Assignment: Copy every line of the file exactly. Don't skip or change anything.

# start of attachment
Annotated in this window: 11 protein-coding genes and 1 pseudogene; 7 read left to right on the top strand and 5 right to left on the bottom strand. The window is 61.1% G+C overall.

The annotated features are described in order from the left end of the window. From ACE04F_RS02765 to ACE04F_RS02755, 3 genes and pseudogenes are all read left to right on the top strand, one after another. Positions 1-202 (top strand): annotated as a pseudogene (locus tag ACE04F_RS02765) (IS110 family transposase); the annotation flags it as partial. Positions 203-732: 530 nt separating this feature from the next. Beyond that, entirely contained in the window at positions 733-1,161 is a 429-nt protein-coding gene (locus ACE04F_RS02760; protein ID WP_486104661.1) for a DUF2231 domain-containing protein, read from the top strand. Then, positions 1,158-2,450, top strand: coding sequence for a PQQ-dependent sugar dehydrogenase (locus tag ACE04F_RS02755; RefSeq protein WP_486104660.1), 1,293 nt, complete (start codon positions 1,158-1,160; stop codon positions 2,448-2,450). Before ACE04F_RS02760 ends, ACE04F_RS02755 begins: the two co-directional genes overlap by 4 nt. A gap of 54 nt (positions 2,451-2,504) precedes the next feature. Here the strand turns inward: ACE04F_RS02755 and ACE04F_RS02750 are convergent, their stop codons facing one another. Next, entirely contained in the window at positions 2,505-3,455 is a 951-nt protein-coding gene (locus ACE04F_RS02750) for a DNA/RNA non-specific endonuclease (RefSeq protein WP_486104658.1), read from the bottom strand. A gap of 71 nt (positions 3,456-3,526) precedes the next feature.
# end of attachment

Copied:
Annotated in this window: 11 protein-coding genes and 1 pseudogene; 7 read left to right on the top strand and 5 right to left on the bottom strand. The window is 61.1% G+C overall.

The annotated features are described in order from the left end of the window. From ACE04F_RS02765 to ACE04F_RS02755, 3 genes and pseudogenes are all read left to right on the top strand, one after another. Positions 1-202 (top strand): annotated as a pseudogene (locus tag ACE04F_RS02765) (IS110 family transposase); the annotation flags it as partial. Positions 203-732: 530 nt separating this feature from the next. Beyond that, entirely contained in the window at positions 733-1,161 is a 429-nt protein-coding gene (locus ACE04F_RS02760; protein ID WP_486104661.1) for a DUF2231 domain-containing protein, read from the top strand. Then, positions 1,158-2,450, top strand: coding sequence for a PQQ-dependent sugar dehydrogenase (locus tag ACE04F_RS02755; RefSeq protein WP_486104660.1), 1,293 nt, complete (start codon positions 1,158-1,160; stop codon positions 2,448-2,450). Before ACE04F_RS02760 ends, ACE04F_RS02755 begins: the two co-directional genes overlap by 4 nt. A gap of 54 nt (positions 2,451-2,504) precedes the next feature. Here the strand turns inward: ACE04F_RS02755 and ACE04F_RS02750 are convergent, their stop codons facing one another. Next, entirely contained in the window at positions 2,505-3,455 is a 951-nt protein-coding gene (locus ACE04F_RS02750) for a DNA/RNA non-specific endonuclease (RefSeq protein WP_486104658.1), read from the bottom strand. A gap of 71 nt (positions 3,456-3,526) precedes the next feature.